This is the first in a series of blog posts…
Sooner or later, Google is probably going to suck us all into its social network, Google+. That’s hardly breaking news at this point. Especially if you follow SEO trends, it’s pretty clear that Google puts a lot weight on ranking on its own products (read why here: “How Google Gets Personal & Why You Need To Know About It“).
I’m going to skip the argument about whether you really need another social media account or how it can benefit your photography business, because the bottom line is this: we know from the analytics that social media drives traffic to photography websites (the aggregate of PhotoShelter websites sees about 23% of their total referral traffic from social media). More visitors to your website ultimately means the potential for more business. The end.
It’s your choice what social media sites to use. We know that Google+ is starting to have a significant impact on SEO. So what I want to discuss is if (and when) you set up your Google+ profile, how do you know if you’re making the most of it? I talked to the social media-obsessed nature and travel photographer Shane Srogi, who is followed by 26,616 people, and growing. Shane was one of the first photographers that we noticed was really taking Google+ by the reins. Now he regularly posts updates to Google+, engages with the photographer community, and gets upwards of 40 +1’s on his photos.
So what’s the secret to building a profile that’s appealing to both humans and search engines? A big part of it is in the initial set up of your About page. There’s potential to add a lot of detail about yourself, and it can seem overwhelming. But for our purposes, the major components are:
- Bragging rights
- External links: Other profiles, Contributor to, and Recommended links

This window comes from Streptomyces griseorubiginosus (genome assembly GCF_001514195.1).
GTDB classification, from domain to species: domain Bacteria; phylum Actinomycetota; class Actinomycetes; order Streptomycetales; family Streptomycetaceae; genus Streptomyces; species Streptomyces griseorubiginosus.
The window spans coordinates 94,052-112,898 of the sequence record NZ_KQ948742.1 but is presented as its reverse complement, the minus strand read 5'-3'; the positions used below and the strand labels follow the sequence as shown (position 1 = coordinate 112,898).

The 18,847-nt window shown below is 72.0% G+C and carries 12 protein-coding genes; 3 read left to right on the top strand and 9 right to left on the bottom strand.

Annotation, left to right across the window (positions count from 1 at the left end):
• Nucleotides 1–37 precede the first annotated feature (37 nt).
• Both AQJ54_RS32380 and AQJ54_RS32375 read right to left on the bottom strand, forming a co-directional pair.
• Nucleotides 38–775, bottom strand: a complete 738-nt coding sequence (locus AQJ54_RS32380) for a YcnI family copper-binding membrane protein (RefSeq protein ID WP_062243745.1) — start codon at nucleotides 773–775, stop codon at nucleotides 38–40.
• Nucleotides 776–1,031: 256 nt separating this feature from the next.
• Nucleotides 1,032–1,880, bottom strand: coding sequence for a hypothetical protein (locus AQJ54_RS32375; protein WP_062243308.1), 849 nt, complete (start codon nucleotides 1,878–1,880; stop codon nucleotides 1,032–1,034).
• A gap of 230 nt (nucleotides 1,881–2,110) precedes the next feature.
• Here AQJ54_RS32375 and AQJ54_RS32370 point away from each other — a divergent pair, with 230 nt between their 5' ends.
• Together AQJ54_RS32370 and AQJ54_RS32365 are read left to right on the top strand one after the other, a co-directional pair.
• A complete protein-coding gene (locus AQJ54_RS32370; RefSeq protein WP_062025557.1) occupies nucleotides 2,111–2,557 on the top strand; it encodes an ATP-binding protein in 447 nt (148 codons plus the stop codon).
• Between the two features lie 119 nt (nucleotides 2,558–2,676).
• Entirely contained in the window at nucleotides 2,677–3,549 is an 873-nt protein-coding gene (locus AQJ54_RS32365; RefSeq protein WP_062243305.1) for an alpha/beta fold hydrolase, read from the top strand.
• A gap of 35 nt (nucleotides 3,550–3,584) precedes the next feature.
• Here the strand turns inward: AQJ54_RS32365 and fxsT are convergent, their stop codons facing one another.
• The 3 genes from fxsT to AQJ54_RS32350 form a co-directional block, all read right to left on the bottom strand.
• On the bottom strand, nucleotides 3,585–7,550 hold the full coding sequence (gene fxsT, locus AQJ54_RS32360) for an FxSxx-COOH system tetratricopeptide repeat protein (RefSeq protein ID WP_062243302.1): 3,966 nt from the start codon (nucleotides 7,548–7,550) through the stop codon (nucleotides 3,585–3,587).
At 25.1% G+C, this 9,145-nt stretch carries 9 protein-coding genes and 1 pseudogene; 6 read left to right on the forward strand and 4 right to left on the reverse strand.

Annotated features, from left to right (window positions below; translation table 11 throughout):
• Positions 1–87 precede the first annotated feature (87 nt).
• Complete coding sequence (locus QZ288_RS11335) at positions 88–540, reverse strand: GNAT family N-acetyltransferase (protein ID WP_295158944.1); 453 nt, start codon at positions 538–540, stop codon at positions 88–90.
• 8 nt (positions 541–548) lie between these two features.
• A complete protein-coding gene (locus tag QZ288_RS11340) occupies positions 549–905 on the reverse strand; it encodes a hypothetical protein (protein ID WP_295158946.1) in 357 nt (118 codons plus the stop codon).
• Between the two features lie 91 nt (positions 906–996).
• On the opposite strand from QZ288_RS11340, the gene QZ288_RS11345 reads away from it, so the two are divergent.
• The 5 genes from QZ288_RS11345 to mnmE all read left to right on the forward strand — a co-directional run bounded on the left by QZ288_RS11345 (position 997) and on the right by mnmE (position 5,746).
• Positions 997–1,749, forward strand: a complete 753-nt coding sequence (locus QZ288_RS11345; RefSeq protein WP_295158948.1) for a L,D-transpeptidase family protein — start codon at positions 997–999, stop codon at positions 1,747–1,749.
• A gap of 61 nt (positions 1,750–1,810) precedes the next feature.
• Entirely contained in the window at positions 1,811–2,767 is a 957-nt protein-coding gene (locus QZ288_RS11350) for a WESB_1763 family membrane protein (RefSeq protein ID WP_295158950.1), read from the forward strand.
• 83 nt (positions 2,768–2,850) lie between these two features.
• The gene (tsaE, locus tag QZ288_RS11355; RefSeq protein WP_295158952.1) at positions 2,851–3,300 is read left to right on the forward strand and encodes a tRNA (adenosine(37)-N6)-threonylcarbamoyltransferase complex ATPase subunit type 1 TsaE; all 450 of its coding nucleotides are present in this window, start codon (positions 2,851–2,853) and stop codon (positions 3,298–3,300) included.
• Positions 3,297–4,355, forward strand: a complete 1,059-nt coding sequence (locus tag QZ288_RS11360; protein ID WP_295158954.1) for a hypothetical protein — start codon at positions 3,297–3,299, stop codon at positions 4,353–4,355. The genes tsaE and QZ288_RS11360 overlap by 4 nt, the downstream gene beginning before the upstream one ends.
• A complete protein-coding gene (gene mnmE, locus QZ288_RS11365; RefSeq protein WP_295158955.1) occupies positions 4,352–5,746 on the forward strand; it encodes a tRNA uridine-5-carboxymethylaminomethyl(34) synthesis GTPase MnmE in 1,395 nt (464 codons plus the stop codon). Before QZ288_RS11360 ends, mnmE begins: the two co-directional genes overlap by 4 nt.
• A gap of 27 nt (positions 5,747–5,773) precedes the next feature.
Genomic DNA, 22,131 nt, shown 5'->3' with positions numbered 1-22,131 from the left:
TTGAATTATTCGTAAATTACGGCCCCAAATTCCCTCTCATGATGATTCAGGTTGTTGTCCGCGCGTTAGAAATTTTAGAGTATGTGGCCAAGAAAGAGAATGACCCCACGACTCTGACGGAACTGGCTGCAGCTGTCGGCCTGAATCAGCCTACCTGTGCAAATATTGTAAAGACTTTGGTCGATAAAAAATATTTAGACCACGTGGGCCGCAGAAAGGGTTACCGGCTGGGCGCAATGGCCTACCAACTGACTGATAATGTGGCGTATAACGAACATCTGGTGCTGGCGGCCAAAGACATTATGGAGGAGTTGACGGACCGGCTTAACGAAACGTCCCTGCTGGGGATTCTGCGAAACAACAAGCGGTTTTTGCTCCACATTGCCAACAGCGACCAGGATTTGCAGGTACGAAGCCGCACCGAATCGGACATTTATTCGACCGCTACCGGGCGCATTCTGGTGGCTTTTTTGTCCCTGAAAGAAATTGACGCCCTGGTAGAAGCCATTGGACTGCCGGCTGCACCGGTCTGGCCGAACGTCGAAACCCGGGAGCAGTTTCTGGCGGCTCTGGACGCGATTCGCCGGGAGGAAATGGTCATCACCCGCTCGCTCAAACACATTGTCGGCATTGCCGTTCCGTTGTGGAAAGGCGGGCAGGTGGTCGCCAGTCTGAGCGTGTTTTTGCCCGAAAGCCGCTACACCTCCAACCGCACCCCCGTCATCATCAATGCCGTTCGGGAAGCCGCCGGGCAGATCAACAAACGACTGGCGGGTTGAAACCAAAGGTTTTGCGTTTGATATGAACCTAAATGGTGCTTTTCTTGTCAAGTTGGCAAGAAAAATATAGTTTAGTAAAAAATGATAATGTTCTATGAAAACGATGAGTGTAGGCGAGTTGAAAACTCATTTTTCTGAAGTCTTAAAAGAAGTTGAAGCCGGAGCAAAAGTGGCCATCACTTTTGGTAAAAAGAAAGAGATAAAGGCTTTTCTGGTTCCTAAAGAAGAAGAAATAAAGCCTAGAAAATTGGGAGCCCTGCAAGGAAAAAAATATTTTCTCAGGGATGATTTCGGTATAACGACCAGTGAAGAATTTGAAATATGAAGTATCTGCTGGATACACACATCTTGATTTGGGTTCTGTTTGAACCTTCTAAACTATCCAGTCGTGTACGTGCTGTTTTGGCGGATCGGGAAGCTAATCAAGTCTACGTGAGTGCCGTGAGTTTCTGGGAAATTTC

Here’s a snapshot of Shane’s About page:
“The introduction is important, first impressions and all,” advises Shane. “Starting a new network is like starting a new school. I listed what I shoot, where I’m currently located, and links to where you can contact me. Some of these things may be repeated elsewhere in my profile, but this way someone who is skimming my intro can find pertinent information quickly.”
While that’s all good stuff, let’s also not lose sight of how Google reads your profile – it’s a little different from the human eye. Here’s a rough translation of how the search engine views your profile’s content:
When you Google “Shane Srogi”, you can see that these components are being picked up:
It’s crucial to build out your Google+ profile not just to engage the Google+ community, but for Google’s algorithm as well. Treat it like a mini-website with a page title and meta description, both of which are important for building SEO and getting indexed by Google. Keep your keywords consistent across all platforms by using the same list on your Google+ as on your website. As Shane says, “I used the tagline [the description under your name] to specifically describe what I shoot. I found that ‘Photographer’ was far too vague.” “Professional fine art landscape photographer” is much, much better.
Also pay attention to your links. Since Google places weight on its social network, this is an ideal opportunity to build a backlink to your website. Shane also suggests using it to cross-promote your other social media sites like Facebook and Twitter.
Your first objective for building SEO with your Google+ profile should be just to rank for your name. Shane’s G+ profile is #3 result when you Google “Shane Srogi”. This seems obvious, but as you begin to build social klout, you might start to show up in personalized search results for your specific keywords. Shane is already appearing for the search, “West Palm Beach nature photographer” – and that’s where you SEO efforts really start to pay off.
Once you’ve built out your profile, what’s next? “Upload between 10-20 of your best photos,” says Shane. “You want to upload a solid portfolio for people to look through and enjoy,” he says. Then engage with the community! Photographers have really taken a liking to Google+, so there’s no shortage of conversation.
“When you see an interesting image, make a comment,” says Shane. “Mingle. Carry on conversations. People will add you to their Cirlces before you know it.”
You can connect with Shane Srogi on his Google+ page, as well as PhotoShelter on Google+. And for more information on how to take advantage of Google+, Facebook, Twitter, and the other major social media platforms, download our free guide: The Photographer’s Social Media Handbook.